John McCullagh March 9, 2004

‘She needs a square of being round!’ – she’s intellectually-challenged:  she has a wee want in her: she was behind the door when brains were being given out etc.


But the expression reminds me of a story of my first job, many decades ago.  It was the custom then – it may well be yet – to ‘take a hand out of’ every new recruit. You know the kind: Get me a new bubble for my spirit level.. a new knot for my tie etc.

 I worked in Thompson’s Cellars where the Pound Shop is today [Credit Union until recently]; we packed orders for licensed premises across the province.  Henry Thompson’s and Quinn’s the Milestone [Protestant and Catholic firms respectively] had amalgamated.  Our delivery drivers included Oliver McCaul – from Orior Road, and Jim Parks, then of High Street.  We’d have to check our schedule as we did our rounds:  if we were in a Unionist area, we announced ourselves as Henry Thompson’s, if Nationalist, as John Quinn’s!  Where it was ‘safe’ [for us that meant the latter areas] the driver might make a fool of his new helper by ordering him into the premises first, to request ‘a long stand’ with which to help empty the van’s contents. 

I was a bit ‘green’ and was certainly fooled the first time – being told to wait a while until the proprietor concluded the numerous chores that were apparently busying him.  When I cottoned on, I also realized that the ‘long stand’ was in fact doing me no harm at all, so I stretched it out, and joined in heartily in the laughter which followed at my expense!

There were certain generous proprietors who had no problem about putting up ‘a bit of grub’ or even an odd pint.  [There was certainly no fuss made then, forty years ago, about a driver having one only.]  But you had to ‘know your man’.  You usually timed your deliveries to ensure that lunch-time [anytime between twelve and two] coincided with your arrival at one such owner’s friendly door.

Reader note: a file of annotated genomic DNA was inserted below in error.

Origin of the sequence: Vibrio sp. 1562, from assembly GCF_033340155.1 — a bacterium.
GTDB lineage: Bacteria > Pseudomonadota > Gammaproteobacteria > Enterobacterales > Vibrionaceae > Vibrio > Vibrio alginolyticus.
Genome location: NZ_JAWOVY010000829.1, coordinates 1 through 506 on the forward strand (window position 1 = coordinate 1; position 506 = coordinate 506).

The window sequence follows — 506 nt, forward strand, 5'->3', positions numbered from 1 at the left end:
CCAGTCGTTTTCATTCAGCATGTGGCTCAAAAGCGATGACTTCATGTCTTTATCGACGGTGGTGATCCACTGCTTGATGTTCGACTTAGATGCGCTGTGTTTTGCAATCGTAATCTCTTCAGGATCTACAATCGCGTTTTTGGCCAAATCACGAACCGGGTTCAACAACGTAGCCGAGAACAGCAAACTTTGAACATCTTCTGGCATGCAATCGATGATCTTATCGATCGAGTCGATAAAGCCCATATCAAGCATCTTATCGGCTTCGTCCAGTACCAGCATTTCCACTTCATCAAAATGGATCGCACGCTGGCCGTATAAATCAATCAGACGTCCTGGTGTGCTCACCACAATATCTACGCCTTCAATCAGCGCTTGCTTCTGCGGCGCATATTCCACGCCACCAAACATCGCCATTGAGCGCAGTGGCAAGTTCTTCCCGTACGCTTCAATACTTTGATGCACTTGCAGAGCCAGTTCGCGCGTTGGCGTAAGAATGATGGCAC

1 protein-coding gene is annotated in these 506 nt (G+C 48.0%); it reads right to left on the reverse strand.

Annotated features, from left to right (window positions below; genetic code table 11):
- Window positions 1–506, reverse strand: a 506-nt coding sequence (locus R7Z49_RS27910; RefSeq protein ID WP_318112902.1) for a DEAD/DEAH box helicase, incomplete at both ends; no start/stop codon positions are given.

‘Go on in first there, lad, and ask for a ’round square’ to help us with this drop.’

‘You sure?  A round square?  Doesn’t sound right!’

‘None of yer cheek!  Do what yer told, and be quick about it!’

I obeyed.

‘John Quinn’s delivery.  The driver said, if you don’t mind and as it’s lunchtime, could he and I have the usual round.  He’s in the bookies but he’ll be along in a minute.  If that’s all right, that is!’

‘Cheeky get!  Which driver is it today?’

‘Mr McCaul.  If it’s all right with you, I’ll have today’s Special, with a large glass of iced milk!  The driver will pay for it.’

‘Bit forward yerself, young lad, aren’t ye?  Well all right, just this once!’

Five minute later, Oliver strolled in with a broad grin on his face.

‘Well, young lad, did you get the ’round square’?’

‘I ordered the round, all right.  And I explained to the barman that you’d square him!’

After that, I got the respect I thought I deserved!

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